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Courtesy of Riverbluff Cave
Riverbluff CaveIn the cave's front room, many formations are still growing, including columns, stalagmites, and soda straws.
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Courtesy of Riverbluff Cave
Riverbluff Cave cat marksThis claw mark of a saber-tooth cat or an American lion was found on the walls along with marks from the claws of a short-faced bear.
Riverbluff Cave near Springfield Provides Timeline in Fossils
Everyone will remember the day Riverbluff Cave near Springfield was discovered—it was discovered on September 11, 2001. One of the little-known consequences of the day’s tragedy is that an instant ban on any dynamite explosions was immediately sent around the country to the construction industry. A road crew in Springfield received the alert and immediately delayed planting any more charges. That morning, they had begun planting a planned dozen dynamite charges in a rock outcrop where they were lengthening a rural road.
But they had a problem. They had already planted two charges. Leaving them in the ground would be dangerous, but they could not be safely retrieved, either. So the road crew sought a special exception to explode the two charges already planted.
If all twelve charges had been exploded, the cave would have been lost. As it was, the two charges blew a hole 40 feet wide and 20 feet high but did not destroy the cave. Two hundred feet from the entrance, claw marks from the extinct giant short-faced bear were discovered, prompting officials to save the cave. Following the cave’s discovery, workers had just five days to seal the entrance before the outside environment would have begun altering the humidity level of the cave.
The 2,000-foot-long Riverbluff Cave has been sealed for at least 55,000 years, giving researchers an opportunity to study this prehistoric cave. Some of the discoveries include:
- turtle shells of extinct species
- a 660,000-year-old wooly or meridian or new species of mammoth
- a juvenile mammoth
- a giant 3-foot-long armadillo
- a 350-pound ice-age pig
- a 700-pound American lion
- 2-foot-long claw marks from a short-faced bear (the largest bear that ever lived, standing six feet tall on all fours, and stretching 10 feet in length)
- 25 beds where the bears hibernated
No human habitation of the cave has been found. The cave was sealed at least 55,000 years ago, maybe longer, and there is no evidence of humans in the area until 15,000 years ago.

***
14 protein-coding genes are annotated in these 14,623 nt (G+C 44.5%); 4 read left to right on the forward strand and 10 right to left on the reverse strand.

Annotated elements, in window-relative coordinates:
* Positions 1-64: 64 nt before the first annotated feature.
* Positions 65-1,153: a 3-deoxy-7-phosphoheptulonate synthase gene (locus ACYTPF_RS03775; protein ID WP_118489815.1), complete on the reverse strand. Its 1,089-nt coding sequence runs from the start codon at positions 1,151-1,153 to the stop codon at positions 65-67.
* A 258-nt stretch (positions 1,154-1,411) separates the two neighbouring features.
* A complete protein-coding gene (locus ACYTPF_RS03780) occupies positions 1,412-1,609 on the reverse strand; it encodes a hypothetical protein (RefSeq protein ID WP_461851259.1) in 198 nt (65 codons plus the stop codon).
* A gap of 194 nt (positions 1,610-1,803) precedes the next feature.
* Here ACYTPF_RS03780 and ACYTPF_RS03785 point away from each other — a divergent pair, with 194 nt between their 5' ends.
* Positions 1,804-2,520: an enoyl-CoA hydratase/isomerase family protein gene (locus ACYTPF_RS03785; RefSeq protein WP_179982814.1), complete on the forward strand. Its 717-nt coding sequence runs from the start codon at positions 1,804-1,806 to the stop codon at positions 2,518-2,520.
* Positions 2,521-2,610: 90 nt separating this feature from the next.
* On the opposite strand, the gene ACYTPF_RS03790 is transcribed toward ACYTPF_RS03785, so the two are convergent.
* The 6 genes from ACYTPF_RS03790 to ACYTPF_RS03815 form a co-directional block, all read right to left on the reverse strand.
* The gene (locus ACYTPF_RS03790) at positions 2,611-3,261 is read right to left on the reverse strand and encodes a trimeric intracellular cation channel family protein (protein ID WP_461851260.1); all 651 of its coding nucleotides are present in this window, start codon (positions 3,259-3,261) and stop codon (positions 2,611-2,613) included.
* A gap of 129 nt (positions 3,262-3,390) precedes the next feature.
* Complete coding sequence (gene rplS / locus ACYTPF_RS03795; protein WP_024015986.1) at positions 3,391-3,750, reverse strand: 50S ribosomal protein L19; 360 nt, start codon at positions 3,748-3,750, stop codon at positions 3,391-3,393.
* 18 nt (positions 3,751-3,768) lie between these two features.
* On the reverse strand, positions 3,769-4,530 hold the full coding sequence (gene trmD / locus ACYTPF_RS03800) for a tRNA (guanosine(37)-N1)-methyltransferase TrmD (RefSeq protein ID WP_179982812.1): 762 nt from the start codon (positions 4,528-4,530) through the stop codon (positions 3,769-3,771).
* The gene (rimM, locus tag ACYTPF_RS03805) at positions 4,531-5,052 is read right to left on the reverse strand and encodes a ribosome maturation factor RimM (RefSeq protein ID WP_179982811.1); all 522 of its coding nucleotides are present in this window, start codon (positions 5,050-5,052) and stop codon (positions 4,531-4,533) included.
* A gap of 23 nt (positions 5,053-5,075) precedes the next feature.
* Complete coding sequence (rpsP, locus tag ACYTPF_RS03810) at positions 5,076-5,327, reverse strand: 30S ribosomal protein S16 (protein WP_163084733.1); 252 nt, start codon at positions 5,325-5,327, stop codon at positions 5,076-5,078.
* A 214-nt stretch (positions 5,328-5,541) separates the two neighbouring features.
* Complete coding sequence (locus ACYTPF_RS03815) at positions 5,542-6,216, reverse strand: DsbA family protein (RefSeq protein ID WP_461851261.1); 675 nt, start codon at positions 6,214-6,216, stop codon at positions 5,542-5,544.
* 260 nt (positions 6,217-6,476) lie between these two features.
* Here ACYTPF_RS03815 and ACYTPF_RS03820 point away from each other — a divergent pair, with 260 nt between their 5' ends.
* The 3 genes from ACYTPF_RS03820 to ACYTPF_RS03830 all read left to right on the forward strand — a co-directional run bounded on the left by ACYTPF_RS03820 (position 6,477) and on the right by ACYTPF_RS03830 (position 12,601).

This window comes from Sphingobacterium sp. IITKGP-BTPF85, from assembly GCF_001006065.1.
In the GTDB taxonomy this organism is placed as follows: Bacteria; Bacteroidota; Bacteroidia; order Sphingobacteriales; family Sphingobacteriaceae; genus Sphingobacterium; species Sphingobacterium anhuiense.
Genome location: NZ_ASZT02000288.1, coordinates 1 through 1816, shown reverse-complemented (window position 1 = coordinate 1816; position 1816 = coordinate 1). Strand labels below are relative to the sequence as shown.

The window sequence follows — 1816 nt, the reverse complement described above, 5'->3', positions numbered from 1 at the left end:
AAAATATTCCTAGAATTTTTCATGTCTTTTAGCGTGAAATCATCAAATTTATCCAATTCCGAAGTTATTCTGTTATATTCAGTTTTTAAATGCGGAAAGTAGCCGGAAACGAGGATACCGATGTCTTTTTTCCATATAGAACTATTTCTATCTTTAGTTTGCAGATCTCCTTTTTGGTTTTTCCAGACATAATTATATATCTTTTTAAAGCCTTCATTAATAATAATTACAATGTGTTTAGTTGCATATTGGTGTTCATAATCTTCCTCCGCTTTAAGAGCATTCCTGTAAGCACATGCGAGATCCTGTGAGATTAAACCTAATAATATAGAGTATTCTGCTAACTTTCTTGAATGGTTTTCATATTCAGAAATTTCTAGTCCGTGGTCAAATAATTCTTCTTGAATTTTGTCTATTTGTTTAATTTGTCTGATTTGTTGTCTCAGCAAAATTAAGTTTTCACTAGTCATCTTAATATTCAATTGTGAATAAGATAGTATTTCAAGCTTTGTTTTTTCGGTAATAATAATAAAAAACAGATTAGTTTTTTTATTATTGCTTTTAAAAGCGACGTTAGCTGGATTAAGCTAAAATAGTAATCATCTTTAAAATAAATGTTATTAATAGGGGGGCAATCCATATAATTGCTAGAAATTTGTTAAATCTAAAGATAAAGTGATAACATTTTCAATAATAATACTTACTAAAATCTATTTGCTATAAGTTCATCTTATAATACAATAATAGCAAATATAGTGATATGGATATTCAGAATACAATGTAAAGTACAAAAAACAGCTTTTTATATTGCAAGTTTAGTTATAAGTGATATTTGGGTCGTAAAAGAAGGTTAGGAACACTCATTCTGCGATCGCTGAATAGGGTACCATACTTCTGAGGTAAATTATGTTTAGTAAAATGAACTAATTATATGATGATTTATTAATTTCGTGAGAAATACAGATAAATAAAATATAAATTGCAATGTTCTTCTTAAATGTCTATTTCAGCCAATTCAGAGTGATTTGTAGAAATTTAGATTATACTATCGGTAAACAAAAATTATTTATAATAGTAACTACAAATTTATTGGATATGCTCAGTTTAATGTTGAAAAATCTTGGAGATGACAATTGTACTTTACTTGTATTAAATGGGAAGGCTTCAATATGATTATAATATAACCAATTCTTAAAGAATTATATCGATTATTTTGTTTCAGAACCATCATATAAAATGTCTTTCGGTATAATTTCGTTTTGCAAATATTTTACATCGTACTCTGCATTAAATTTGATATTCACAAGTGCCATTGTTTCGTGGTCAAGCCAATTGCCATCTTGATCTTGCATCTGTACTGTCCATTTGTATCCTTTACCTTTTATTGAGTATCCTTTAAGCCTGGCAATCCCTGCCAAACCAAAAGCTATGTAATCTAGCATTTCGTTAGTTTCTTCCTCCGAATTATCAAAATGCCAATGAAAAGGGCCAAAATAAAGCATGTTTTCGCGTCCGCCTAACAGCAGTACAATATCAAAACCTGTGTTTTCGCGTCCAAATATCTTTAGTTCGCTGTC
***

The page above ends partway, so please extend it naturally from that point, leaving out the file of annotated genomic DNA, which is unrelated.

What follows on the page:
The cave has gained national notoriety because it could potentially change what is known about the migration of the mammoth in North America. A set of mammoth bones discovered in the cave could rewrite previous theories about two mammoth species that once roamed the Midwest. Researchers have dated the sediment in which the bones were found as being about 660,000 years old. This date falls in the interval between the last known wooly mammoth and the first appearance of its successor, the Meridian mammoth. That means these bones either belong to the oldest wooly mammoth or the youngest Meridian mammoth. Or, it could be yet an entirely new species of mammoth.The scientists need to find more bones before they can make a definitive identification.
Another discovery is the only known hoof prints of pecarries in the world. The extinct peccary, an ice-age pig, used caves for shelter. Previously, scientists thought peccary bones found in caves had been drug in by predators.
The researchers go in only about once a month to limit human impact on the cave and conduct only about three or four major digs in a year. To get into the cave, they climb down a 16-foot ladder in a manhole, then crawl through a 30-foot-long culvert to get into the main portion.
Even years after the cave’s initial discovery, fossils are still rolling in by the hundreds. Specimens from the cave are housed at a new museum near the cave, which will also house the Missouri Institute of Natural Science, the only natural history museum in Missouri. Small school groups and others can arrange visits to the current small museum, though the cave is not open to the public. For now, it will be in the hands of the experts, working to uncover the secrets of the past.
The museum is located at 2327 W. Farm Road 190 in Springfield. Hours are 8:30 a.m. to 4:30 p.m. Mondays through Fridays, and by appointment on Saturdays. For more information, call 417-883-0594 or visit www.riverbluffcave.com.